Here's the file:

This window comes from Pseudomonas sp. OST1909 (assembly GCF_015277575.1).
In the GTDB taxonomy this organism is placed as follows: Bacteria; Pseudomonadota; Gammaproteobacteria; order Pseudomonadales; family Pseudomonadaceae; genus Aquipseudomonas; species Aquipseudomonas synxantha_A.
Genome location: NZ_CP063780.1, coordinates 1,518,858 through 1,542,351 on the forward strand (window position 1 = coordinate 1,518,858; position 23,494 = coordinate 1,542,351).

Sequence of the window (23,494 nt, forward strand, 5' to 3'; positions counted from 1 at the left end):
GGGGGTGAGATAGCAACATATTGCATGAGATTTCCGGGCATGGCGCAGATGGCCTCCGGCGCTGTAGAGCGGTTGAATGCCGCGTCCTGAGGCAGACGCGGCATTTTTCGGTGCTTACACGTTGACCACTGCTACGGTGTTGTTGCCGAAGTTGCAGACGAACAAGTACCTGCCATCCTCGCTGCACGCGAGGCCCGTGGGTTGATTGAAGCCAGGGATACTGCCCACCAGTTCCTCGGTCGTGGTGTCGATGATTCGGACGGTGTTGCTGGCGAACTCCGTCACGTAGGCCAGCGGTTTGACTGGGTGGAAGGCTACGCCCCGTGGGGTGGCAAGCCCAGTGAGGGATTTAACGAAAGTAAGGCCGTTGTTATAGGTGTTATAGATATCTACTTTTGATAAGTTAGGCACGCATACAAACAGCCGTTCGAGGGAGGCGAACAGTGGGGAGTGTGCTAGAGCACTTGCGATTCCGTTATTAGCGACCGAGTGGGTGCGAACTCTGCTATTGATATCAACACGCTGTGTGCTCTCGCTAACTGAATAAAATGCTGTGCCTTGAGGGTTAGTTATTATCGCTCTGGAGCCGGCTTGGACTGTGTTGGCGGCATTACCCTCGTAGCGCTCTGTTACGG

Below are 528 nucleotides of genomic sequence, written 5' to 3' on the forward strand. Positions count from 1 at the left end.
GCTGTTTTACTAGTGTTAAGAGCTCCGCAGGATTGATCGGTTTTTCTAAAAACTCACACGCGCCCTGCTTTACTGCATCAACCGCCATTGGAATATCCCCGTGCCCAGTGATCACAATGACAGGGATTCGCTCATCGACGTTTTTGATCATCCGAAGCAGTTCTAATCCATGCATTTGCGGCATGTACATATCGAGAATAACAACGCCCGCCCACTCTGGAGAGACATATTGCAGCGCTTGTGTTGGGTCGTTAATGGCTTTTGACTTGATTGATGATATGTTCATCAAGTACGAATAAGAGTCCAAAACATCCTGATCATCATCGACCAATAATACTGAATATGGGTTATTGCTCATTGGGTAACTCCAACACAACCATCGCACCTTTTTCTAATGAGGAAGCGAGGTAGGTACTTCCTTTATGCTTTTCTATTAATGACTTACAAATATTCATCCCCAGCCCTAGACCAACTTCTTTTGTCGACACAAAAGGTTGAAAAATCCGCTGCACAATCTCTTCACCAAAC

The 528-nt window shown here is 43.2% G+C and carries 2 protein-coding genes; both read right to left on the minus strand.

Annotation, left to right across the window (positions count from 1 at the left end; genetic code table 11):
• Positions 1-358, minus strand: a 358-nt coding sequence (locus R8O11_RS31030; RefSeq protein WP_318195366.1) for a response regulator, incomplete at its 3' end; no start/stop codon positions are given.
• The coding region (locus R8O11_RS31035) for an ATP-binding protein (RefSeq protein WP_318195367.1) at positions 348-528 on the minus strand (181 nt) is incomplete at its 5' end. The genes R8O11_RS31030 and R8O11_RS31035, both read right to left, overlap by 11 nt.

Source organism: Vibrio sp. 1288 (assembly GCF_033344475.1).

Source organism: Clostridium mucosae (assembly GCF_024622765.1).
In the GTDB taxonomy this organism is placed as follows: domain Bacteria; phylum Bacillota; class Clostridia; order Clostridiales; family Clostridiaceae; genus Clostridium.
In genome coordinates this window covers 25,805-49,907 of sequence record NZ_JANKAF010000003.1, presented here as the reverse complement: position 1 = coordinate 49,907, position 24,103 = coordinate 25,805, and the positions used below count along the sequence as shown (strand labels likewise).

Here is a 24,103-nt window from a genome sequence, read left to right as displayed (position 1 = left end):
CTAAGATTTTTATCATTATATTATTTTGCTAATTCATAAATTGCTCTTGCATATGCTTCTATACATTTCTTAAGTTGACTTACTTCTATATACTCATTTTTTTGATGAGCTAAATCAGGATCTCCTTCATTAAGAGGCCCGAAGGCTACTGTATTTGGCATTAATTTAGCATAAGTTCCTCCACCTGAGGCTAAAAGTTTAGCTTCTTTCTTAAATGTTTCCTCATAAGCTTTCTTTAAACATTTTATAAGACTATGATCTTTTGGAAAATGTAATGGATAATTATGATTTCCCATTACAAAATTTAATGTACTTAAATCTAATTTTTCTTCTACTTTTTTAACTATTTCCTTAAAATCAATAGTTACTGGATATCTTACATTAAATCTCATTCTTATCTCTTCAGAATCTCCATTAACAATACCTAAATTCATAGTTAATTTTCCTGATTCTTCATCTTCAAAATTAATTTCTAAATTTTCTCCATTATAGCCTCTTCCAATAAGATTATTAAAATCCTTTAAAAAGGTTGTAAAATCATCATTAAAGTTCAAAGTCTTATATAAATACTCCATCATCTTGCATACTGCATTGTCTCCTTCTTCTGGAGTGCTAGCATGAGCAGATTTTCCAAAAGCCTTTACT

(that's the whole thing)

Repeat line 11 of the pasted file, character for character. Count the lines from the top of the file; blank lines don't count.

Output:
• The coding region (locus R8O11_RS31035) for an ATP-binding protein (RefSeq protein WP_318195367.1) at positions 348-528 on the minus strand (181 nt) is incomplete at its 5' end. The genes R8O11_RS31030 and R8O11_RS31035, both read right to left, overlap by 11 nt.